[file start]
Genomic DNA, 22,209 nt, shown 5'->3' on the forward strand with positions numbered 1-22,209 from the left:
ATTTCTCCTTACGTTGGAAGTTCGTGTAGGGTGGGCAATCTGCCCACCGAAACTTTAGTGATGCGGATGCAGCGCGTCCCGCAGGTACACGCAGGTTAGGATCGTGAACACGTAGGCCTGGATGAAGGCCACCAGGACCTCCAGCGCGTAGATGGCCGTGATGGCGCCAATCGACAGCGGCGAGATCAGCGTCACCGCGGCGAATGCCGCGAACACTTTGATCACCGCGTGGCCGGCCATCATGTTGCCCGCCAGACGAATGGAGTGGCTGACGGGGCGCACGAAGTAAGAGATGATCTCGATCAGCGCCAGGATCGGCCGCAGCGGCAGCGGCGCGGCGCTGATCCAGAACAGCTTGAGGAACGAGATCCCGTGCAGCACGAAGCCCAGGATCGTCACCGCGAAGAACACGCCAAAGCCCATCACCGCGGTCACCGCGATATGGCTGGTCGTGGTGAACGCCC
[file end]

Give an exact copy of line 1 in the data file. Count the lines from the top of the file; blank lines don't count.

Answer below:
Genomic DNA, 22,209 nt, shown 5'->3' on the forward strand with positions numbered 1-22,209 from the left: